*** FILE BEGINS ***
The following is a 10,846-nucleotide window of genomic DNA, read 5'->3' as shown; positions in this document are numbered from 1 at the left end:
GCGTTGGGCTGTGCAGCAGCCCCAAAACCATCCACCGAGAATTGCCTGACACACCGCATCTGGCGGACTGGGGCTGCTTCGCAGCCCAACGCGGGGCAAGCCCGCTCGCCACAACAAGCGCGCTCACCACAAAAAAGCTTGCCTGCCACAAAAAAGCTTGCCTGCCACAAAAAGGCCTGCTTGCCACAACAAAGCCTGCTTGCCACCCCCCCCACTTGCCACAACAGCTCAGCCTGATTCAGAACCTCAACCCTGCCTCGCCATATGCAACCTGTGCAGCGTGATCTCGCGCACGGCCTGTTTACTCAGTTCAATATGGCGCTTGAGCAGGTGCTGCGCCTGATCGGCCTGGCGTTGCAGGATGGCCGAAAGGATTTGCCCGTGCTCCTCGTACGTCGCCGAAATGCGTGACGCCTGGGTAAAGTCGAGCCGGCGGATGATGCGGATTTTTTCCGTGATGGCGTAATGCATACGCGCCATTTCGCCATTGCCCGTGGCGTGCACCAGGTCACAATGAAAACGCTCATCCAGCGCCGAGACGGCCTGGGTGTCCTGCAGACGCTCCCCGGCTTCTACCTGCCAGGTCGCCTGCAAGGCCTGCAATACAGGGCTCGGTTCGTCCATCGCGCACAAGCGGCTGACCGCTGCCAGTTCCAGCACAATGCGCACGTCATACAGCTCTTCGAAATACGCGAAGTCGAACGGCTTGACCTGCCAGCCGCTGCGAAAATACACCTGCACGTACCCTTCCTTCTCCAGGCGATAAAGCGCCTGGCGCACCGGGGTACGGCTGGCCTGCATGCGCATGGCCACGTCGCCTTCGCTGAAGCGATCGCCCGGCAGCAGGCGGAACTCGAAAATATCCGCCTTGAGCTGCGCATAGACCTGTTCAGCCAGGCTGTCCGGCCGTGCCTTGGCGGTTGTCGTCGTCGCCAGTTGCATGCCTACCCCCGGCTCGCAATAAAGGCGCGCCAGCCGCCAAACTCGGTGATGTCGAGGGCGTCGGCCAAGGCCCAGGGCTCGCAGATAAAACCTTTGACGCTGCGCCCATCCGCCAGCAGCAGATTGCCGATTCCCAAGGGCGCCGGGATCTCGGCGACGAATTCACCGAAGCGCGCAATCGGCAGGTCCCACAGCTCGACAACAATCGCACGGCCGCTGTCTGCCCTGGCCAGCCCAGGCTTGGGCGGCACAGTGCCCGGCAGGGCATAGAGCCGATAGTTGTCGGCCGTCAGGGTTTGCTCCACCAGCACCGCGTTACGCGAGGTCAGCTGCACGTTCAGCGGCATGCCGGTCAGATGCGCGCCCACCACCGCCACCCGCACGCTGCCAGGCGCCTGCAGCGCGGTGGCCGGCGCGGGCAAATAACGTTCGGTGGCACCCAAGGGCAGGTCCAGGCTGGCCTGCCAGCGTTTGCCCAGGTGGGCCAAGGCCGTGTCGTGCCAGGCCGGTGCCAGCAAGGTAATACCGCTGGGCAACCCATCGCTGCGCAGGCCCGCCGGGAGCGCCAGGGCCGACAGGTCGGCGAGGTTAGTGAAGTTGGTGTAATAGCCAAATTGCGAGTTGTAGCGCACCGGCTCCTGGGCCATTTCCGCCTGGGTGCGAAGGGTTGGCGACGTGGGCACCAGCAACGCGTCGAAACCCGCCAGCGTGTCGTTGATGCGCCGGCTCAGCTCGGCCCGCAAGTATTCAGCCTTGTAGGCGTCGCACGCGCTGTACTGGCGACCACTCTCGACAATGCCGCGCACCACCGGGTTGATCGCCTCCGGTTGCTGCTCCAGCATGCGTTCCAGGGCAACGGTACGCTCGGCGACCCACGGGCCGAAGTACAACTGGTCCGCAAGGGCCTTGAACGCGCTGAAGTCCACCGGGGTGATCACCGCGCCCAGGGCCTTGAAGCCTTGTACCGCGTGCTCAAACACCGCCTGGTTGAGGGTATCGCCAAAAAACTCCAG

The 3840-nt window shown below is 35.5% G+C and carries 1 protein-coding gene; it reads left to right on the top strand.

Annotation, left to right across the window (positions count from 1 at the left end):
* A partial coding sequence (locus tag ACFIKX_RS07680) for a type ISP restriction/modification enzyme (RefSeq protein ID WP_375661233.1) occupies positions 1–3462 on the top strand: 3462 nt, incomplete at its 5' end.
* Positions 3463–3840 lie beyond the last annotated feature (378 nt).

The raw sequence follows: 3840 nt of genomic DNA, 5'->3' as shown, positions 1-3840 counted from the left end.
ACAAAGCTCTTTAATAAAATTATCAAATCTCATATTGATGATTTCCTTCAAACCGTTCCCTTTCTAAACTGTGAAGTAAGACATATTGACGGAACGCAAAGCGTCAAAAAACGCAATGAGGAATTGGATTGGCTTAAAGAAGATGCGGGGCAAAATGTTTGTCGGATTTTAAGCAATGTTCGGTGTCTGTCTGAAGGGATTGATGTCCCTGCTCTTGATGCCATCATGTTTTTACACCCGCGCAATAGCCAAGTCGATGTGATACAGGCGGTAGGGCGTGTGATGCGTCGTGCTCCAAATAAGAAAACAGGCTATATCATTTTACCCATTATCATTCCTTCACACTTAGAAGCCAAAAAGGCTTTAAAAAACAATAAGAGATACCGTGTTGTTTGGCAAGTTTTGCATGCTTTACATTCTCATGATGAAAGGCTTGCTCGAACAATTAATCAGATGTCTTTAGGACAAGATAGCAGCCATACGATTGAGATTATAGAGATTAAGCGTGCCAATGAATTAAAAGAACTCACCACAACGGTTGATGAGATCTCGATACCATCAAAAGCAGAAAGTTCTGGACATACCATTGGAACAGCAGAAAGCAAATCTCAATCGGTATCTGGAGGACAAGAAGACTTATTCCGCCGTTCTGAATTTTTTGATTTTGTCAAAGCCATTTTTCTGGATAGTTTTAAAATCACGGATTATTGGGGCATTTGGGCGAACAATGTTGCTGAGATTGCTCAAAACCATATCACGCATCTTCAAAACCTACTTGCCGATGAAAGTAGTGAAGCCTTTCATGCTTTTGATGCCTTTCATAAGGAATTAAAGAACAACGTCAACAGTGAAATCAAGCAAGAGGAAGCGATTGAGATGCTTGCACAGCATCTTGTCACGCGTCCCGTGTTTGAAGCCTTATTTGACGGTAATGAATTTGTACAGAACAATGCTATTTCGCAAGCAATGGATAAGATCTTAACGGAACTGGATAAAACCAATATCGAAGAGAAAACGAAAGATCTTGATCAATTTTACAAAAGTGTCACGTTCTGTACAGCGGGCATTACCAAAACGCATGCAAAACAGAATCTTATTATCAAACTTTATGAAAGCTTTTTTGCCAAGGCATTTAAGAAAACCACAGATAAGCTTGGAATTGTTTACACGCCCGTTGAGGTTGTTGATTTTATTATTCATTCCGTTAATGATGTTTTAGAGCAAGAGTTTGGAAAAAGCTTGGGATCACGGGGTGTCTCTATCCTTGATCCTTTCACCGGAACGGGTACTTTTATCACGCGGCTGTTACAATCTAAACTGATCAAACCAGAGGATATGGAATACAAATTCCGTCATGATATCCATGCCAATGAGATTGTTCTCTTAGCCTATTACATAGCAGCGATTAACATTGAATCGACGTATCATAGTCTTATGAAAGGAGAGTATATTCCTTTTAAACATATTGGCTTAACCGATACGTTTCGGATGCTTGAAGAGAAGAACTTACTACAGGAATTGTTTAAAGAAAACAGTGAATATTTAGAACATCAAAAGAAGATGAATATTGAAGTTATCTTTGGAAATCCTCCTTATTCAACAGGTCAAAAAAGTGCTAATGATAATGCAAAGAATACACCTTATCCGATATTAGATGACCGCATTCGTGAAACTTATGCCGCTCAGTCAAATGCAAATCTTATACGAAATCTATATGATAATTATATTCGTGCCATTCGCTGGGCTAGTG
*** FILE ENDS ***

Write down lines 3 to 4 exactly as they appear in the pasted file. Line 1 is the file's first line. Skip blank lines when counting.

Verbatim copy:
The 3840-nt window shown below is 35.5% G+C and carries 1 protein-coding gene; it reads left to right on the top strand.

Annotation, left to right across the window (positions count from 1 at the left end):